Reconnecting to Work: Policies to Mitigate Long-Term Unemployment and Its Consequences

By Lauren D. Appelbaum | Go to book overview

6
Stabilizing Employment
The Role of Short-Time Compensation

Vera Brusentsev
Swarthmore College

Wayne Vroman
Urban Institute

One response to the Great Recession of 2008–2009 in several economies of the Organisation of Economic Co-operation and Development (OECD) was increased reliance on short-time compensation (STC) and other work-sharing arrangements that temporarily reduce weekly hours to ease labor market dislocations and to avoid the personal and economic costs of elevated levels of long-term unemployment. Short-time compensation has been credited with helping to stabilize employment in the face of sharp reductions in real gross domestic product (GDP). The research conducted by Burda and Hunt (2011) and Boeri and Bruecker (2011) concludes that the STC program in Germany (Kurzarbeit) was a major contributor in stabilizing German employment in 2009 and 2010.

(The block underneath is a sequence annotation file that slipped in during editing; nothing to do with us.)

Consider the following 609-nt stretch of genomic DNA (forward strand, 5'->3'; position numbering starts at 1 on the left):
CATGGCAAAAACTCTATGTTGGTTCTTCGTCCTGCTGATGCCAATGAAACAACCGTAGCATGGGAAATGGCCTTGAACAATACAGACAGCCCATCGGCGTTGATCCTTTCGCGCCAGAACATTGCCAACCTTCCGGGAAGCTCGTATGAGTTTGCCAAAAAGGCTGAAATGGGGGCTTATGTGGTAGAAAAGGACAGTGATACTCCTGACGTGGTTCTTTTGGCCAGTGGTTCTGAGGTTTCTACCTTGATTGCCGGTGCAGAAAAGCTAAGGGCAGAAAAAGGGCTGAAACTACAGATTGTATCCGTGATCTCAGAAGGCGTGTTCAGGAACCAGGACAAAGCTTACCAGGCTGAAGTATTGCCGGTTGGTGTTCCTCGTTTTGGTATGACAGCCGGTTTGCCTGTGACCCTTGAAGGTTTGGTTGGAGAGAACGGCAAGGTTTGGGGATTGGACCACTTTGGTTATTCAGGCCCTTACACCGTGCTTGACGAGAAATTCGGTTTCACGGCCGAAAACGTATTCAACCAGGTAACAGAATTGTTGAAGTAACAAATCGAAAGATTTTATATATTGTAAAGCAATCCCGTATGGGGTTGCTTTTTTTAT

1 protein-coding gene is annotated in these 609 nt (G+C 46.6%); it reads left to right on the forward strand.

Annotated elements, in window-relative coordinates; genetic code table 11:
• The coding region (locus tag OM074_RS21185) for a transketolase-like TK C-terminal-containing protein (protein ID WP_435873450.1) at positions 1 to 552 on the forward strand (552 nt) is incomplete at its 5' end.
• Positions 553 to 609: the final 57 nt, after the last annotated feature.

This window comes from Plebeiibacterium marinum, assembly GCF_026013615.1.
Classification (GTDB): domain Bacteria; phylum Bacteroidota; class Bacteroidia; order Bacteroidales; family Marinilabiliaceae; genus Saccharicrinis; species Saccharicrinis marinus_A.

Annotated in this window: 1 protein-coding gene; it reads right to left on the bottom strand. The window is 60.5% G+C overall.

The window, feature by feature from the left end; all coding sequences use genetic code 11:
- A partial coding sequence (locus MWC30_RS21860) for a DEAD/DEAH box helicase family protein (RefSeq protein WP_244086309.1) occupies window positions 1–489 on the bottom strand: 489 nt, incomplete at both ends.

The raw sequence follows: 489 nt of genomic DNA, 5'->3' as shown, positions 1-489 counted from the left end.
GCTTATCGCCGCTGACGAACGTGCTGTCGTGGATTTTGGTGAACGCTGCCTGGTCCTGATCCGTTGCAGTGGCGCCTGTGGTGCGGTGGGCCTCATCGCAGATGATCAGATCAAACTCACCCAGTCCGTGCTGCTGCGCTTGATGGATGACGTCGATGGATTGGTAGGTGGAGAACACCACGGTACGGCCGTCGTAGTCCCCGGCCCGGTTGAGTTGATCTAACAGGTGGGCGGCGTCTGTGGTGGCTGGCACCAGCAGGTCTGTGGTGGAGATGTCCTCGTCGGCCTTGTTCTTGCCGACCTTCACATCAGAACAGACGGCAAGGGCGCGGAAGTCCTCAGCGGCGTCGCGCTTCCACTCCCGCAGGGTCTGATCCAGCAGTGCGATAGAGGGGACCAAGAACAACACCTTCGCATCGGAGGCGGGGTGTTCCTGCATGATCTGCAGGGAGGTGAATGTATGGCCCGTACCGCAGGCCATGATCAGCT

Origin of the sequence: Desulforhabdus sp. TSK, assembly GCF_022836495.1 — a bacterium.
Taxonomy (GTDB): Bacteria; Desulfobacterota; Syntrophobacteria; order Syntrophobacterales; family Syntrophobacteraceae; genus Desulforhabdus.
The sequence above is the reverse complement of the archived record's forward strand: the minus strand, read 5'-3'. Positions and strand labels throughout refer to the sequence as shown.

As labor markets in the United States recover from the Great Recession, it is appropriate to assess the performance of the economy during this period and consider ways of structuring labor market institutions to lessen the economic hardships of future recessions. Not only did U.S. product markets deteriorate, but labor markets also experienced sharp decreases in employment, steep increases in unemployment, and record high levels of long-term unemployment. Given the severity of labor market conditions since 2007, this chapter examines the recent performance of STC in states with such programs and assesses their impact on employment. The chapter begins with an introduction to STC and a description of some of the important features of the program, and then reviews the performance of STC in the United States for the

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